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Publication numberUS4229499 A
Publication typeGrant
Application numberUS 05/918,674
Publication dateOct 21, 1980
Filing dateJun 23, 1978
Priority dateJun 23, 1978
Also published asCA1134069A, CA1134069A1, DE2924779A1, DE2924779C2
Publication number05918674, 918674, US 4229499 A, US 4229499A, US-A-4229499, US4229499 A, US4229499A
InventorsRonald Jenkins
Original AssigneeNorth American Philips Corporation
Export CitationBiBTeX, EndNote, RefMan
External Links: USPTO, USPTO Assignment, Espacenet
Acid phthalate crystal
US 4229499 A
Abstract
An X-ray analyzing crystal exhibiting good deterioration resistant qualities, comprising an acid phthalate crystal and a relatively inert layer disposed at a surface of said layer, which surface is intended for impingement by X-rays.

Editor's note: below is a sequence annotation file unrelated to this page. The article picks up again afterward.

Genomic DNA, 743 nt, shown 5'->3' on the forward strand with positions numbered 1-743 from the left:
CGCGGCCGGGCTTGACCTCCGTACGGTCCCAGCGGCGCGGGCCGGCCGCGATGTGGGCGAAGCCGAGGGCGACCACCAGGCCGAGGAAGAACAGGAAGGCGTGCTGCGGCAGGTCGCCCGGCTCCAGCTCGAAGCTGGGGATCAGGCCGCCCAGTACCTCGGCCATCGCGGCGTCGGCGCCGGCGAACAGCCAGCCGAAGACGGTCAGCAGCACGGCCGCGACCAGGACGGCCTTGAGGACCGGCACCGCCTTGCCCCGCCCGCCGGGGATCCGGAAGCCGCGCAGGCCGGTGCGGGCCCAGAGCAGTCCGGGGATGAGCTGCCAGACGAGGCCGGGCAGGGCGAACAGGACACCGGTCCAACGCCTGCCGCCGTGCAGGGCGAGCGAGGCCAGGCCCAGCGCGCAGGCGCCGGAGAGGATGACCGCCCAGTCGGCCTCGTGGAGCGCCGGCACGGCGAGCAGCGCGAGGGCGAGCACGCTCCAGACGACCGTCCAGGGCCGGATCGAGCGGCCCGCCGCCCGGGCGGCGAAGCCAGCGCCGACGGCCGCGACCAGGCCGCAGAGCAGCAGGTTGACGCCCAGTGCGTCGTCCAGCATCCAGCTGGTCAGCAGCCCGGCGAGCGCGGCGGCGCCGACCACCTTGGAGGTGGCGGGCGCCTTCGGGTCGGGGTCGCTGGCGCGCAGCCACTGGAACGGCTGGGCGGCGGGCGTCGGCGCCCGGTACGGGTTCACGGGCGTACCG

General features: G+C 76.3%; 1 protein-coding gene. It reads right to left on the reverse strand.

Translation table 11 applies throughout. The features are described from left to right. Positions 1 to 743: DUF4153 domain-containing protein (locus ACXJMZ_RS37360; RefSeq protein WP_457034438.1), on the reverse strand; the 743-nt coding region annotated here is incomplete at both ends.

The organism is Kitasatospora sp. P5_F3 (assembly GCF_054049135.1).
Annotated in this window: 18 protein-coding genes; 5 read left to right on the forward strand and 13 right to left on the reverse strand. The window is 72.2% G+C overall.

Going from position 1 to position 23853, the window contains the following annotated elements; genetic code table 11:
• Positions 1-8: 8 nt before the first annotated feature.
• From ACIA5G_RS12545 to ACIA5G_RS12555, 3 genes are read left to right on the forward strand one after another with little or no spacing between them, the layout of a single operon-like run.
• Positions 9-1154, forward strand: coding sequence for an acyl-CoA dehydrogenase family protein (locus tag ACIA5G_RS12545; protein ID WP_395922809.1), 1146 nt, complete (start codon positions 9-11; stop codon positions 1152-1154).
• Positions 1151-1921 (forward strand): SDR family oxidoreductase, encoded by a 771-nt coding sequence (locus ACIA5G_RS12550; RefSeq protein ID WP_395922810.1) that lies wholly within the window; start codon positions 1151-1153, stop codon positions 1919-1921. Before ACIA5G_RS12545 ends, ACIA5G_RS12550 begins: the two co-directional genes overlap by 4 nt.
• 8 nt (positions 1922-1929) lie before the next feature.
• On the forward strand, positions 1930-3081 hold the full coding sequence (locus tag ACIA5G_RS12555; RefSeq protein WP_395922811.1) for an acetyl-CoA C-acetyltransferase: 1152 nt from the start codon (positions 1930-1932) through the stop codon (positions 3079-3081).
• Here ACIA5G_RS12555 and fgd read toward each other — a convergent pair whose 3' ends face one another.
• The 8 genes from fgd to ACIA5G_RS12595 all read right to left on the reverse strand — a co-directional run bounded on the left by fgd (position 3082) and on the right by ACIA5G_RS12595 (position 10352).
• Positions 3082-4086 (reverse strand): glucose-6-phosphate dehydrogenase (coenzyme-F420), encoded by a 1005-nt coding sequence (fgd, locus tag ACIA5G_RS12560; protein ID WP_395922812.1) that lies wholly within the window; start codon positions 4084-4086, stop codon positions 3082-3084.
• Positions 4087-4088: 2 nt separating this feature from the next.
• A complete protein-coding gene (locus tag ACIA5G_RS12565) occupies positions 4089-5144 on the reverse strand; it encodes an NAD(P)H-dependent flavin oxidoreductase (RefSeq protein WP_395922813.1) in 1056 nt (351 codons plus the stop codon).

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Claims(15)
I claim:
1. An X-ray analyzing crystal exhibiting good deterioration resistant qualities, comprising:
(a) an acid phthalate crystal having a first surface and
(b) a layer disposed at at least said first surface and having a thickness not exceeding about 2,000 A, said layer consisting essentially of a material selected from the group consisting of a metal and metalloid, said metal and metalloid being substantially chemically inert to the ambient atmosphere.
2. An X-ray analyzing crystal as in claim 1, wherein said layer has a thickness exceeding about 300 A.
3. An X-ray analyzing crystal as in claim 1, wherein said layer has a thickness of about 600 A.